Bristol Fire and Rescue

Fire Chief Paul Leeman, Jr., transitioned to working full-time for the Town on November 1st, a major change for the way Bristol Fire & Rescue operates. The need for a full-time Chief was recognized by the 2018 Town Meeting after long debate within the Fire Department and the Town, and reflects the increasing demands for paperwork, training, and general professionalism faced by every volunteer fire company today. Paul has taken early retirement from the University of Maine’s Darling Marine Laboratory in Walpole to be able to commit to the full-time position.

From September through November, the Department responded to 128 calls, including 44 fire calls and 74 First Responder medical calls.

Parks and Recreation

For the second year, the Parks Department is sponsoring a ‘Best Christmas Lights’ competition. Please nominate a neighbor or enter yourself – information and entry forms are online at All funds raised will go to the new Bristol Veterans’ Memorial, to be located at Ellingwood Park. Judging (by the Parks Commission and the Lincoln County News) will be on the evening of December 20th.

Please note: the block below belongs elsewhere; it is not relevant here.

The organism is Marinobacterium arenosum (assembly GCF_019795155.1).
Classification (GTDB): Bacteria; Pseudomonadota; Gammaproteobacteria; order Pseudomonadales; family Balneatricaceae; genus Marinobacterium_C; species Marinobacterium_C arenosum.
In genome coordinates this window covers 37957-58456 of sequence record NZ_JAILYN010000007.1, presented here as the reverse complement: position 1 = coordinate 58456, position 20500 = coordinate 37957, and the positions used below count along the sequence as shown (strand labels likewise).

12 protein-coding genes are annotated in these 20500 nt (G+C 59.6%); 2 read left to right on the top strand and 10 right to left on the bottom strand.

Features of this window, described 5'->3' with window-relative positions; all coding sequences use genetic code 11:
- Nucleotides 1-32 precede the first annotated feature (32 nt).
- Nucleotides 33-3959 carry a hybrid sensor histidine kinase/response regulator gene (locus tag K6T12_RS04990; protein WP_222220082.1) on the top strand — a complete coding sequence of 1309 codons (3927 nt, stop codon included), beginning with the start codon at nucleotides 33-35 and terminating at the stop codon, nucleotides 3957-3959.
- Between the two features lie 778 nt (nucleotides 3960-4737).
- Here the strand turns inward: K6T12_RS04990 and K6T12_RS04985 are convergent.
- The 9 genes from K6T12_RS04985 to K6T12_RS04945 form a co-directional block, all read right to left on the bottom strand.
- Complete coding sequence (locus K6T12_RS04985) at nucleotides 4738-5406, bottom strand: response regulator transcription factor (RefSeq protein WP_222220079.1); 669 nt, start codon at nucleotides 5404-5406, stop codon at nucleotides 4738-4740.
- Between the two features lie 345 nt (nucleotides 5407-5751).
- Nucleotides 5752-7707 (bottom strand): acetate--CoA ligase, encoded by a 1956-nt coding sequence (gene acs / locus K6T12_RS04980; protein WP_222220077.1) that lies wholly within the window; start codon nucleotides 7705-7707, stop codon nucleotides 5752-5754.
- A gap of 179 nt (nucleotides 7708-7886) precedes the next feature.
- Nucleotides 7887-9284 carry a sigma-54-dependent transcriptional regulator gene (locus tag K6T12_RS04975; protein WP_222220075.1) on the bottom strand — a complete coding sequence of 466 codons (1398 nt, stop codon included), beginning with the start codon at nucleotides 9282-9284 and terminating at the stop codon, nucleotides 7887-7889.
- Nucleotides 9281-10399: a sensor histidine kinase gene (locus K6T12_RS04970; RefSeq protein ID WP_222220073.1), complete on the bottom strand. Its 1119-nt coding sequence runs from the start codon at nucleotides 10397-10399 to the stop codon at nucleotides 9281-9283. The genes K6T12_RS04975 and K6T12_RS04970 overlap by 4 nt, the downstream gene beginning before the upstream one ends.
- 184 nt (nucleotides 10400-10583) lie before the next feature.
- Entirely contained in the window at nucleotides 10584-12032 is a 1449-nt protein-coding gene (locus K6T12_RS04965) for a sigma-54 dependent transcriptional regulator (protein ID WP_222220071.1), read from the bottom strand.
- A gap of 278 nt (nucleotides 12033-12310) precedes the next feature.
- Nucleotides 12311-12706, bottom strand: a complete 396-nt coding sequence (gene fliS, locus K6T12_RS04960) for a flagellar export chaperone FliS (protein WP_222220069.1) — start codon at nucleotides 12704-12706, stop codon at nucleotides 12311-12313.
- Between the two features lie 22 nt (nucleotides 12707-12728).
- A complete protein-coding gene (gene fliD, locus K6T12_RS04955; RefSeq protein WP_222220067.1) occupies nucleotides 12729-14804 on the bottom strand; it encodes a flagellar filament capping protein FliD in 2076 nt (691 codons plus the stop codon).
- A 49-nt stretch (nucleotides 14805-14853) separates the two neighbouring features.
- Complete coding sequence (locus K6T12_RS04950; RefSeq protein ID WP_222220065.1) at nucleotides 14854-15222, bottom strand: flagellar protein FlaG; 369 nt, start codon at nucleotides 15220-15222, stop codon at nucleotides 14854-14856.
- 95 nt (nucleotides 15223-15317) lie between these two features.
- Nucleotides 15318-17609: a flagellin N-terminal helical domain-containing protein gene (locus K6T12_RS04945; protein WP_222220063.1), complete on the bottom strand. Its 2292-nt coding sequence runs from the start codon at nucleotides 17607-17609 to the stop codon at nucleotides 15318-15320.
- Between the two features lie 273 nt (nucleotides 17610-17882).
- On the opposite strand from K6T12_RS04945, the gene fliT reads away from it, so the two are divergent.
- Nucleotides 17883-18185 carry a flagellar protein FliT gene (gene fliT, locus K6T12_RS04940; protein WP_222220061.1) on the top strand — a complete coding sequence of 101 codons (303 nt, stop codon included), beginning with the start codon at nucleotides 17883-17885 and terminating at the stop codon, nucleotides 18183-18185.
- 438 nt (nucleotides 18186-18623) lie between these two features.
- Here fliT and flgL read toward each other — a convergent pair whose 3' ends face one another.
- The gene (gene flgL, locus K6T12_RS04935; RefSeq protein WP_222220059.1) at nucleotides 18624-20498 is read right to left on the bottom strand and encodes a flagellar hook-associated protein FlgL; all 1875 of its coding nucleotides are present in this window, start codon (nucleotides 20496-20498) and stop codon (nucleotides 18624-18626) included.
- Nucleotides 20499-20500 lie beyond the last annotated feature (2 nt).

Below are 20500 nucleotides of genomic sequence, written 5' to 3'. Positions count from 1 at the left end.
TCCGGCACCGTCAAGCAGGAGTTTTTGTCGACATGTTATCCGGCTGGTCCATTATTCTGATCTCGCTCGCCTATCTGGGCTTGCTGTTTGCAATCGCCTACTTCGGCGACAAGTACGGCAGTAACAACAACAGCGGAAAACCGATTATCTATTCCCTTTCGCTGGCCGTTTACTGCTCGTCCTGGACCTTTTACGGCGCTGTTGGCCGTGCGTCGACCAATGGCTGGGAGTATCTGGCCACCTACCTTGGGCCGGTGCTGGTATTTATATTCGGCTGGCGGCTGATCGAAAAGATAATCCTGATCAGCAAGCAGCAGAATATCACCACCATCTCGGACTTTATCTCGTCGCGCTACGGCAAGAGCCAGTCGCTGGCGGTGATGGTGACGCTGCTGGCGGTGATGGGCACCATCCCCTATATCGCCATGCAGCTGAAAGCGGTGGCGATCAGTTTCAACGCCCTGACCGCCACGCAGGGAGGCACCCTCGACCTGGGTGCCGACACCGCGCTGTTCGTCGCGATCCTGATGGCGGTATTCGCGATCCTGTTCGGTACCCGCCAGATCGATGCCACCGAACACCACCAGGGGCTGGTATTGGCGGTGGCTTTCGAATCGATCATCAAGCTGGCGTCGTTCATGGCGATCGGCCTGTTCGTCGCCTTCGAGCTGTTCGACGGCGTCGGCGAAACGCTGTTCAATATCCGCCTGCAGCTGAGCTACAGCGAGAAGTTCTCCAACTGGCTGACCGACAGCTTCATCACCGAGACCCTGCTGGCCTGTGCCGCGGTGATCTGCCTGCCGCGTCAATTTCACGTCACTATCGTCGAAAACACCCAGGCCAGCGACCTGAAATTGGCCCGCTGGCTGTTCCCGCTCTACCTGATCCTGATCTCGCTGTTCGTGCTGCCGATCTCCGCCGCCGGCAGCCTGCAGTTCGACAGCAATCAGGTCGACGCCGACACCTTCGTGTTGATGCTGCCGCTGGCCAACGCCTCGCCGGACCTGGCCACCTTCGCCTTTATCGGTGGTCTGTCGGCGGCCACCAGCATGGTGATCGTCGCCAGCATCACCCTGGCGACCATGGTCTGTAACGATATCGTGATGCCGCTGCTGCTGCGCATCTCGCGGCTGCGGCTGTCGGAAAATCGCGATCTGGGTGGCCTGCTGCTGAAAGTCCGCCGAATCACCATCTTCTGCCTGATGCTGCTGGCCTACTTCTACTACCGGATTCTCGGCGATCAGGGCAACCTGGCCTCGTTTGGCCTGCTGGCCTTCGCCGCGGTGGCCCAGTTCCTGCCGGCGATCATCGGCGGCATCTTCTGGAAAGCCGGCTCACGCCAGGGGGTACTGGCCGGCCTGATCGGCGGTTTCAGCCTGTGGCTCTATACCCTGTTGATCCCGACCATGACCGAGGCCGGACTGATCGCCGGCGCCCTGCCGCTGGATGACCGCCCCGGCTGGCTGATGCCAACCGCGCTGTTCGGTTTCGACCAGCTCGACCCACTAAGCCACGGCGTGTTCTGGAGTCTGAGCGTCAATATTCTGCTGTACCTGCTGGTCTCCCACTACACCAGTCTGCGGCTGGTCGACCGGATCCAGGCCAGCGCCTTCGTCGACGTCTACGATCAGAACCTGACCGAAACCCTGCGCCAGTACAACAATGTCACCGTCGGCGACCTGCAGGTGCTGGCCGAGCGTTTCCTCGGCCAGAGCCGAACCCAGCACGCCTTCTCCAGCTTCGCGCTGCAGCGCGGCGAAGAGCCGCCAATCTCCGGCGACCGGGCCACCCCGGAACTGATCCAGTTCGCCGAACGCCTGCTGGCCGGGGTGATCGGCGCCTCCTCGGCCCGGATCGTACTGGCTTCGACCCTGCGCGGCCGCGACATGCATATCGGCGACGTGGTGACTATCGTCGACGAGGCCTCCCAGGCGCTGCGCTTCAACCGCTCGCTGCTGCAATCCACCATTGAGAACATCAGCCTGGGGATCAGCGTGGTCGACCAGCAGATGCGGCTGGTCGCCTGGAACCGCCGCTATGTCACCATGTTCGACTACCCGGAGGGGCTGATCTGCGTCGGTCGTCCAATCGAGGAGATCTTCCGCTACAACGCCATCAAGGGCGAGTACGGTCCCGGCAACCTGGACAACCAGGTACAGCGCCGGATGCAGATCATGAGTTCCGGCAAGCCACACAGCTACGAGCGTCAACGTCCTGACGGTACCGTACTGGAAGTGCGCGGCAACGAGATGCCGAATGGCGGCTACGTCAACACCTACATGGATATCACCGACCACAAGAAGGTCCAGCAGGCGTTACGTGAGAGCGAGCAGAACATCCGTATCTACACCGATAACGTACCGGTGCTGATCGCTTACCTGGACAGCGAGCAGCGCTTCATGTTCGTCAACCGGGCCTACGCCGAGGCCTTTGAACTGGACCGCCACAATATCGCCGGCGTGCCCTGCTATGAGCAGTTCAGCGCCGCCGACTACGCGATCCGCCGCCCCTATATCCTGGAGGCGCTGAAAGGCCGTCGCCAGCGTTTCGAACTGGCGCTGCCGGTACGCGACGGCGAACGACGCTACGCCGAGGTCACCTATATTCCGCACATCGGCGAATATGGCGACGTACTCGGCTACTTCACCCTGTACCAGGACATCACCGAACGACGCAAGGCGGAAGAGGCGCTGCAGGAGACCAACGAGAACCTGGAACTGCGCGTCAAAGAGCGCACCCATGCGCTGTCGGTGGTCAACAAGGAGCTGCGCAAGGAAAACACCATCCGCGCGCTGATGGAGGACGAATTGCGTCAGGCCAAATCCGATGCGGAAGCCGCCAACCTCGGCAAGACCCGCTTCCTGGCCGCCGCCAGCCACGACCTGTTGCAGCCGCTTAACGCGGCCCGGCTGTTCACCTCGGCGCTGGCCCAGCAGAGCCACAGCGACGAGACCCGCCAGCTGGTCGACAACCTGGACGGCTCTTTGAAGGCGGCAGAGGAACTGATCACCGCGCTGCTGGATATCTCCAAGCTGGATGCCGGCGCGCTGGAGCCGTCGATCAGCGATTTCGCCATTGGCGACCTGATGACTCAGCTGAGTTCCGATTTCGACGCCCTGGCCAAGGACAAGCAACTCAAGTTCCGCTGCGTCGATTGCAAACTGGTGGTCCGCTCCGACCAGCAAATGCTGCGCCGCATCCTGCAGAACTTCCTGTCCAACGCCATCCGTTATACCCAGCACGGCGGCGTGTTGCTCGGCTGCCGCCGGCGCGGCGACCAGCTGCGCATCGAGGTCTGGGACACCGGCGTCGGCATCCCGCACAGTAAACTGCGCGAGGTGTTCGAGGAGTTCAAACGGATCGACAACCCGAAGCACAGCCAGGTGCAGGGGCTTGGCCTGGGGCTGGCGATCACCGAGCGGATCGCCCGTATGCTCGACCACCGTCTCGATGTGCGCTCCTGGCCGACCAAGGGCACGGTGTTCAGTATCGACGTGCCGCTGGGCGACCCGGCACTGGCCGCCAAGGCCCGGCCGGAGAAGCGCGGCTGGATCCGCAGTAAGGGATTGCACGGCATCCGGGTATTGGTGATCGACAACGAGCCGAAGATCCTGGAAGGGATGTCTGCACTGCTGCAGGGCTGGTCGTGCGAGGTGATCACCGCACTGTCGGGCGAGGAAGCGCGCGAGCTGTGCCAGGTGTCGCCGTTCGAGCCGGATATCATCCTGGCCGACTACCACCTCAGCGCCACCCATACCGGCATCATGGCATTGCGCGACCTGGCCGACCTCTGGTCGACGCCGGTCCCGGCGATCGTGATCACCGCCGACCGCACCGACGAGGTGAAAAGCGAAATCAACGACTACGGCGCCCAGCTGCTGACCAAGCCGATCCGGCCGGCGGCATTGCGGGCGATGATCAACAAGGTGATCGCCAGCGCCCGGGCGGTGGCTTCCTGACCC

New Harbor Moorings

The space for moorings in New Harbor is finite, the waiting list is long, and pressure has grown as the average size of boats increases. This year there have been instances of damage from contact between boats swinging on their moorings. The Harbor Committee is reluctant to reduce the number of moorings (and space them out). An interim measure that they plan to take is to restrict use of moorings to boats registered to that mooring, and to not allow floats on moorings.

The Harbor Committee and the Selectmen have voted approval of an amendment to the Harbor Ordinance reading, “New Harbor Mooring Usage. As of March 19, 2019, all moorings are for assigned boats only.” This will be the subject of a Public Hearing at the Selectmen’s meeting on January 16th, 2019 (7 pm at the Town Office), and then voted on by the Town Meeting on Tuesday, March 19th.

If you are unable to attend either the Public Hearing or the Town Meeting, you are welcome to send comments on the proposed Amendment to Rachel Bizarro, the Town Clerk who serves as secretary to the Harbor Committee, at [email protected].

For more information on any of the matters touched on in this report, please email Chris Hall at T[email protected]. Thank you for reading!